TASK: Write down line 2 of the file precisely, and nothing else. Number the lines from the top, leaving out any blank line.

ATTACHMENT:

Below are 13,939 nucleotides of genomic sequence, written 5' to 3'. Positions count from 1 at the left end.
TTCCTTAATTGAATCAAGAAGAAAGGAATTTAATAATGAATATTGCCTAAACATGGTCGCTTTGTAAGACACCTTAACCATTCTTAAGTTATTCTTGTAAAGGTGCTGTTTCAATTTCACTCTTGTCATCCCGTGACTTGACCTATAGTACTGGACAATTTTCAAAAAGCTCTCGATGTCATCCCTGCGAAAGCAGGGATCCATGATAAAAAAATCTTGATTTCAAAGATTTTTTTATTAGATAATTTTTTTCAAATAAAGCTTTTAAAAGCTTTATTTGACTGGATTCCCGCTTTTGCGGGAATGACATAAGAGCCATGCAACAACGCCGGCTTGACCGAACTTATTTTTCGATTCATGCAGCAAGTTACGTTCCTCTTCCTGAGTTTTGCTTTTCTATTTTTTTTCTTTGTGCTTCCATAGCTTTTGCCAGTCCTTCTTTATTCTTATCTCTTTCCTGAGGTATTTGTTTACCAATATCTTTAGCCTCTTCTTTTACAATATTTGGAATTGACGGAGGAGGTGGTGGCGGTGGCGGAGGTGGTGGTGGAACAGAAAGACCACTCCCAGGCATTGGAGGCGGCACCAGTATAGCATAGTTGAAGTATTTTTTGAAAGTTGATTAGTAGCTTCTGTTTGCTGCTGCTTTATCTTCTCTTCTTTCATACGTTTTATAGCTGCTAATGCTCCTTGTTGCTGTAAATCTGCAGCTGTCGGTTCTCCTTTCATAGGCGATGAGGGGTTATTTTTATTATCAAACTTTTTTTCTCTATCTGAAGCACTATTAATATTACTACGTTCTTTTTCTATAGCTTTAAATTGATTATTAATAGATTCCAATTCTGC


TTCCTTAATTGAATCAAGAAGAAAGGAATTTAATAATGAATATTGCCTAAACATGGTCGCTTTGTAAGACACCTTAACCATTCTTAAGTTATTCTTGTAAAGGTGCTGTTTCAATTTCACTCTTGTCATCCCGTGACTTGACCTATAGTACTGGACAATTTTCAAAAAGCTCTCGATGTCATCCCTGCGAAAGCAGGGATCCATGATAAAAAAATCTTGATTTCAAAGATTTTTTTATTAGATAATTTTTTTCAAATAAAGCTTTTAAAAGCTTTATTTGACTGGATTCCCGCTTTTGCGGGAATGACATAAGAGCCATGCAACAACGCCGGCTTGACCGAACTTATTTTTCGATTCATGCAGCAAGTTACGTTCCTCTTCCTGAGTTTTGCTTTTCTATTTTTTTTCTTTGTGCTTCCATAGCTTTTGCCAGTCCTTCTTTATTCTTATCTCTTTCCTGAGGTATTTGTTTACCAATATCTTTAGCCTCTTCTTTTACAATATTTGGAATTGACGGAGGAGGTGGTGGCGGTGGCGGAGGTGGTGGTGGAACAGAAAGACCACTCCCAGGCATTGGAGGCGGCACCAGTATAGCATAGTTGAAGTATTTTTTGAAAGTTGATTAGTAGCTTCTGTTTGCTGCTGCTTTATCTTCTCTTCTTTCATACGTTTTATAGCTGCTAATGCTCCTTGTTGCTGTAAATCTGCAGCTGTCGGTTCTCCTTTCATAGGCGATGAGGGGTTATTTTTATTATCAAACTTTTTTTCTCTATCTGAAGCACTATTAATATTACTACGTTCTTTTTCTATAGCTTTAAATTGATTATTAATAGATTCCAATTCTGC